Calibrate your compasses. This is especially important for fluxgate-type compasses which need to be recalibrated whenever new metallic equipment is put on board or existing large metallic objects are moved around—it’s likely this hasn’t been done since the last time you relocated that big bag of wrenches, so go ahead and take the boat for a spin and recalibrate that fluxgate.

Don’t forget that the binnacle compass is also affected, so double-check its calibration as well—a hand bearing compass can get you within five or so degrees but if you see some significant deviation on certain headings you may want to consult a professional to have the compass “swung”, or learn how to do it yourself (it’s not hard!).

Check any chartplotter networking (e.g. SeaTalk, NavNet, etc.). Make sure all devices show up and are sending valid data.

Check your radar unit, if equipped, by turning it on and letting it warm up, then transmitting. Make sure that what you see around you is what you expect for your area, and that all equipped features such as range or chart overlay work as expected.

Clean depth sensor and speed paddlewheel if you keep them in the water year-round.

Check wind angle and speed sensors for good data and inspect at the masthead for any damage or dirt buildup. Birds are especially notorious for damaging anemometers, but excessive winds, hail and lightning can do their own damage. Wind instruments often fail “stuck”—sending data to the display but not updating it appropriately for conditions.
Just because you see numbers doesn’t mean they are correct, so take the extra minute or two to verify that what you are seeing is indeed accurate for the conditions.

Check serial and USB cables for corrosion, especially the ones that connect any handheld GPS to your chart plotter or laptop. Don’t forget to check your backup cables.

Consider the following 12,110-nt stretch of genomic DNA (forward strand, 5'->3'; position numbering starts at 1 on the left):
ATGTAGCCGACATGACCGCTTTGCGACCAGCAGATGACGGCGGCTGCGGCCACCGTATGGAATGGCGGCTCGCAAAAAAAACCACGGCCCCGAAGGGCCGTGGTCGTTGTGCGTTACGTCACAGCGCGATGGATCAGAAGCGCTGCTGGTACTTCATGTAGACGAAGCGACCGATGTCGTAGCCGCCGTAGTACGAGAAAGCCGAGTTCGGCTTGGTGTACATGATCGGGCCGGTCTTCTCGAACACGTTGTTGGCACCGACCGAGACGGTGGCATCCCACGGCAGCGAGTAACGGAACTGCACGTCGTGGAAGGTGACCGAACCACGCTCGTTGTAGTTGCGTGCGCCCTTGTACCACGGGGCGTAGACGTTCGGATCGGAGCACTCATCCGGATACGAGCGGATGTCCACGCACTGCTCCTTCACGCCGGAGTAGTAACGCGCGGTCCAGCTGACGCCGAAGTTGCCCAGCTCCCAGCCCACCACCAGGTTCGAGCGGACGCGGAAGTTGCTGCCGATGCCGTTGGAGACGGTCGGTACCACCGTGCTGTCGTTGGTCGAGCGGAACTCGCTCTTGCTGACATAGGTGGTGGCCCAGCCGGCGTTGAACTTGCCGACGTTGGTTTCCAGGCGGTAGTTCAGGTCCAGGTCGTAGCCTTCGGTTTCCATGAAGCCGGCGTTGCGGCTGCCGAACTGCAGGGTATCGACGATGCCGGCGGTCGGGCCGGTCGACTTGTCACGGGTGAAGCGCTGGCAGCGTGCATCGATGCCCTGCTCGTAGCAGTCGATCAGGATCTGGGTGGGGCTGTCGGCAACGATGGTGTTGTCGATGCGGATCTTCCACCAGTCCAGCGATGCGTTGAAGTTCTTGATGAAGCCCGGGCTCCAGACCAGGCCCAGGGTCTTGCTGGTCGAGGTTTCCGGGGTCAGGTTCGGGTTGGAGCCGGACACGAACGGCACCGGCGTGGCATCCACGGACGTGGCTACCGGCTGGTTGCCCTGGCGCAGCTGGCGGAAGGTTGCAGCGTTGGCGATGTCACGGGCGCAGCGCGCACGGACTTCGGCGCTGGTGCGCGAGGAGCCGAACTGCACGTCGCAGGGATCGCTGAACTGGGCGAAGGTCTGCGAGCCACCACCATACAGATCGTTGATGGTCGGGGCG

If equipped, double-check that you can connect your laptop or tablet to your boat’s chart plotter, data network or WiFi network. Don’t forget to check for any updates to the charts on your laptop or tablet.
This is a good time to teach your sailing partners or kids how to connect the laptop or tablet to the boat, in case they need to do it (e.g. while you’re at the helm).

Check VHF radio antennas and connections for corrosion and the cable for chafe and damage. If you have an SWR meter, follow the instructions to make sure the SWR on your VHF radios is less than 2.0.

If you don’t have an emergency VHF antenna, consider getting one. If you get dismasted your VHF antenna is likely destroyed and a handheld radio does not have much range or power. A proper emergency antenna can be the difference between reaching help or being out of range.

If your VHF is equipped with DSC, verify that the radio is properly receiving GPS data from the plotter or onboard GPS receiver. See the radio manual for details and review our September and October 2011 issues for more information on DSC if this topic is new to you—it could literally save your life or your boat.

Also ensure your DSC-equipped radio has the proper MMSI for your vessel – this helps the USCG find and identify your ship in the event of a distress and provides enhanced DSC functionality.

If you have AIS, check the antenna and cabling for corrosion and check the AIS unit for any error conditions.

If you are in an area with AIS traffic, check that the data is received and your plotter or computer properly shows other AIS targets.

If you have an AIS class A or B transponder, check that your MMSI and other ship information are correct and remain accurate.

Check the radio and tuner grounds, especially the copper foil or braid that connects the tuner to the ground plane.

Check that the radio and tuner are properly working together. Try tuning some frequencies you don’t normally connect to and make sure the tuner gets a good match.

Test receive using WWV or other strong stations in your area.

Test transmit, if you are so equipped, with either a buddy boat or, if licensed, on a working ham band. Maybe check in with the Maritime Mobile Service Network and give them some thanks for being there for us.